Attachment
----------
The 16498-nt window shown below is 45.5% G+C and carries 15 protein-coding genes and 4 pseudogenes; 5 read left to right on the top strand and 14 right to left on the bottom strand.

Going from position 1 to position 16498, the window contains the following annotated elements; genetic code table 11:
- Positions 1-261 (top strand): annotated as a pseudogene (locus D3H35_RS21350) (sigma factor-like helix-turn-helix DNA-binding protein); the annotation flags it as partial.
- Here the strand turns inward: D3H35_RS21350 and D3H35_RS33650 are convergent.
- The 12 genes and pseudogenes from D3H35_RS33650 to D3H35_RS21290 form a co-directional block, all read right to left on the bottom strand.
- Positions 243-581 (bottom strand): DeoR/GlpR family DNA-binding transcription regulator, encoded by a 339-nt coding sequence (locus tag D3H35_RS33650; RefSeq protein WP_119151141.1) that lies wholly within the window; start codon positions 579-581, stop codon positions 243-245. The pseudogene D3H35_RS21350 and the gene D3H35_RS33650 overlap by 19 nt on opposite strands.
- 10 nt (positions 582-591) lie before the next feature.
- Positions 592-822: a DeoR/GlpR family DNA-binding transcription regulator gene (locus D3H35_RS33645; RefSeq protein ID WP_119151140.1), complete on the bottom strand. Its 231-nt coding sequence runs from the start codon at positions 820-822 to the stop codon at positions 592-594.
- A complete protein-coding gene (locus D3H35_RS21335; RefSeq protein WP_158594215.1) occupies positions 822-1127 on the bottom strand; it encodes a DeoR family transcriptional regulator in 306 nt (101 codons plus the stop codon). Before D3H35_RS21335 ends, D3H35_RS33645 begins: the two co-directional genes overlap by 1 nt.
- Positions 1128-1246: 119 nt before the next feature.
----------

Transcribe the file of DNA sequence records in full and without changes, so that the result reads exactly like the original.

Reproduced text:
The 16498-nt window shown below is 45.5% G+C and carries 15 protein-coding genes and 4 pseudogenes; 5 read left to right on the top strand and 14 right to left on the bottom strand.

Going from position 1 to position 16498, the window contains the following annotated elements; genetic code table 11:
- Positions 1-261 (top strand): annotated as a pseudogene (locus D3H35_RS21350) (sigma factor-like helix-turn-helix DNA-binding protein); the annotation flags it as partial.
- Here the strand turns inward: D3H35_RS21350 and D3H35_RS33650 are convergent.
- The 12 genes and pseudogenes from D3H35_RS33650 to D3H35_RS21290 form a co-directional block, all read right to left on the bottom strand.
- Positions 243-581 (bottom strand): DeoR/GlpR family DNA-binding transcription regulator, encoded by a 339-nt coding sequence (locus tag D3H35_RS33650; RefSeq protein WP_119151141.1) that lies wholly within the window; start codon positions 579-581, stop codon positions 243-245. The pseudogene D3H35_RS21350 and the gene D3H35_RS33650 overlap by 19 nt on opposite strands.
- 10 nt (positions 582-591) lie before the next feature.
- Positions 592-822: a DeoR/GlpR family DNA-binding transcription regulator gene (locus D3H35_RS33645; RefSeq protein ID WP_119151140.1), complete on the bottom strand. Its 231-nt coding sequence runs from the start codon at positions 820-822 to the stop codon at positions 592-594.
- A complete protein-coding gene (locus D3H35_RS21335; RefSeq protein WP_158594215.1) occupies positions 822-1127 on the bottom strand; it encodes a DeoR family transcriptional regulator in 306 nt (101 codons plus the stop codon). Before D3H35_RS21335 ends, D3H35_RS33645 begins: the two co-directional genes overlap by 1 nt.
- Positions 1128-1246: 119 nt before the next feature.